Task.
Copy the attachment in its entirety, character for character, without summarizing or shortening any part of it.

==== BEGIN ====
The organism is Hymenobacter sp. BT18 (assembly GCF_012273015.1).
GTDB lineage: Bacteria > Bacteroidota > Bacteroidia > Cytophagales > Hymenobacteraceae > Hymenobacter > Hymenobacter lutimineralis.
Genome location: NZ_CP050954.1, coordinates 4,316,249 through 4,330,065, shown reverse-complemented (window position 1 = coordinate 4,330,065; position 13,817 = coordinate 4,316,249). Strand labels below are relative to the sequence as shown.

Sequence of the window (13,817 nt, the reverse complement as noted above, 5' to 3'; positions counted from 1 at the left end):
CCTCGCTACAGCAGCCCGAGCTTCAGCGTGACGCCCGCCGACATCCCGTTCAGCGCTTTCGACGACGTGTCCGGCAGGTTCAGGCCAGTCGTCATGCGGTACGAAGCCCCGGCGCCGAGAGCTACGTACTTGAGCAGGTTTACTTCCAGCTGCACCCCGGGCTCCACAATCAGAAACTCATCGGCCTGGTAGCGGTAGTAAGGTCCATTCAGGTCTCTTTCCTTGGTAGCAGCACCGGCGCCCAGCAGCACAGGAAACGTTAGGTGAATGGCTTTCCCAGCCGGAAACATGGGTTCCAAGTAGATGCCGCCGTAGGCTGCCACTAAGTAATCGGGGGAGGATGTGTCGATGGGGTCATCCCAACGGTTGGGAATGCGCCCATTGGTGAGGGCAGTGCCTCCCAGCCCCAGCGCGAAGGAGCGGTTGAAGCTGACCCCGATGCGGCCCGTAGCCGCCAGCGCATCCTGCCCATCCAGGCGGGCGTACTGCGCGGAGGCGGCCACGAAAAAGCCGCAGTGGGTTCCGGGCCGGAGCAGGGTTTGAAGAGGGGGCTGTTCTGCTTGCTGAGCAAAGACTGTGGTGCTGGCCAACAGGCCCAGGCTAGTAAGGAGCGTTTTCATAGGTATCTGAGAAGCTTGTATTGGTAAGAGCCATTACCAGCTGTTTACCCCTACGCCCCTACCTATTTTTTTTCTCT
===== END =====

The organism is Hymenobacter sp. BT18 (assembly GCF_012273015.1).
GTDB lineage: Bacteria > Bacteroidota > Bacteroidia > Cytophagales > Hymenobacteraceae > Hymenobacter > Hymenobacter lutimineralis.
Genome location: NZ_CP050954.1, coordinates 4,316,249 through 4,330,065, shown reverse-complemented (window position 1 = coordinate 4,330,065; position 13,817 = coordinate 4,316,249). Strand labels below are relative to the sequence as shown.

Sequence of the window (13,817 nt, the reverse complement as noted above, 5' to 3'; positions counted from 1 at the left end):
CCTCGCTACAGCAGCCCGAGCTTCAGCGTGACGCCCGCCGACATCCCGTTCAGCGCTTTCGACGACGTGTCCGGCAGGTTCAGGCCAGTCGTCATGCGGTACGAAGCCCCGGCGCCGAGAGCTACGTACTTGAGCAGGTTTACTTCCAGCTGCACCCCGGGCTCCACAATCAGAAACTCATCGGCCTGGTAGCGGTAGTAAGGTCCATTCAGGTCTCTTTCCTTGGTAGCAGCACCGGCGCCCAGCAGCACAGGAAACGTTAGGTGAATGGCTTTCCCAGCCGGAAACATGGGTTCCAAGTAGATGCCGCCGTAGGCTGCCACTAAGTAATCGGGGGAGGATGTGTCGATGGGGTCATCCCAACGGTTGGGAATGCGCCCATTGGTGAGGGCAGTGCCTCCCAGCCCCAGCGCGAAGGAGCGGTTGAAGCTGACCCCGATGCGGCCCGTAGCCGCCAGCGCATCCTGCCCATCCAGGCGGGCGTACTGCGCGGAGGCGGCCACGAAAAAGCCGCAGTGGGTTCCGGGCCGGAGCAGGGTTTGAAGAGGGGGCTGTTCTGCTTGCTGAGCAAAGACTGTGGTGCTGGCCAACAGGCCCAGGCTAGTAAGGAGCGTTTTCATAGGTATCTGAGAAGCTTGTATTGGTAAGAGCCATTACCAGCTGTTTACCCCTACGCCCCTACCTATTTTTTTTCTCT